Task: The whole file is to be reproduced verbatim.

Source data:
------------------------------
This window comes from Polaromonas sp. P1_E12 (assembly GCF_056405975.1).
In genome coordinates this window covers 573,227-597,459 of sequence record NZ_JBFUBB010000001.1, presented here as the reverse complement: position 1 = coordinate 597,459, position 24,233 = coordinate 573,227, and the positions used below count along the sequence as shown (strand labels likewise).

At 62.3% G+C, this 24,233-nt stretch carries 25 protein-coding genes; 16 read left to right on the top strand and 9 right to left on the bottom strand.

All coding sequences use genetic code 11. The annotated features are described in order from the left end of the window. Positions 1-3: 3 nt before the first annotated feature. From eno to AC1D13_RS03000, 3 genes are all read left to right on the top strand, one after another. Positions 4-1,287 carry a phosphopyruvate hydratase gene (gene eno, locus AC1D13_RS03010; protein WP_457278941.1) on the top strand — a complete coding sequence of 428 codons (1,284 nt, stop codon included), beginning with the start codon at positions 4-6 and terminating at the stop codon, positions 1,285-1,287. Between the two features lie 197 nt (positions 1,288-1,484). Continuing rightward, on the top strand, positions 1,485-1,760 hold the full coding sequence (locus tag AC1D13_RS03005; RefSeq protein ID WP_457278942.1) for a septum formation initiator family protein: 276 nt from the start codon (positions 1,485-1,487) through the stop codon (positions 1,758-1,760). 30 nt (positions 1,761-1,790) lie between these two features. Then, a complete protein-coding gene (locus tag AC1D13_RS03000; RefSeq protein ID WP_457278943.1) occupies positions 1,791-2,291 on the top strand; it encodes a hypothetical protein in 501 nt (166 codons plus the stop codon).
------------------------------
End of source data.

This window comes from Polaromonas sp. P1_E12 (assembly GCF_056405975.1).
In genome coordinates this window covers 573,227-597,459 of sequence record NZ_JBFUBB010000001.1, presented here as the reverse complement: position 1 = coordinate 597,459, position 24,233 = coordinate 573,227, and the positions used below count along the sequence as shown (strand labels likewise).

At 62.3% G+C, this 24,233-nt stretch carries 25 protein-coding genes; 16 read left to right on the top strand and 9 right to left on the bottom strand.

All coding sequences use genetic code 11. The annotated features are described in order from the left end of the window. Positions 1-3: 3 nt before the first annotated feature. From eno to AC1D13_RS03000, 3 genes are all read left to right on the top strand, one after another. Positions 4-1,287 carry a phosphopyruvate hydratase gene (gene eno, locus AC1D13_RS03010; protein WP_457278941.1) on the top strand — a complete coding sequence of 428 codons (1,284 nt, stop codon included), beginning with the start codon at positions 4-6 and terminating at the stop codon, positions 1,285-1,287. Between the two features lie 197 nt (positions 1,288-1,484). Continuing rightward, on the top strand, positions 1,485-1,760 hold the full coding sequence (locus tag AC1D13_RS03005; RefSeq protein ID WP_457278942.1) for a septum formation initiator family protein: 276 nt from the start codon (positions 1,485-1,487) through the stop codon (positions 1,758-1,760). 30 nt (positions 1,761-1,790) lie between these two features. Then, a complete protein-coding gene (locus tag AC1D13_RS03000; RefSeq protein ID WP_457278943.1) occupies positions 1,791-2,291 on the top strand; it encodes a hypothetical protein in 501 nt (166 codons plus the stop codon).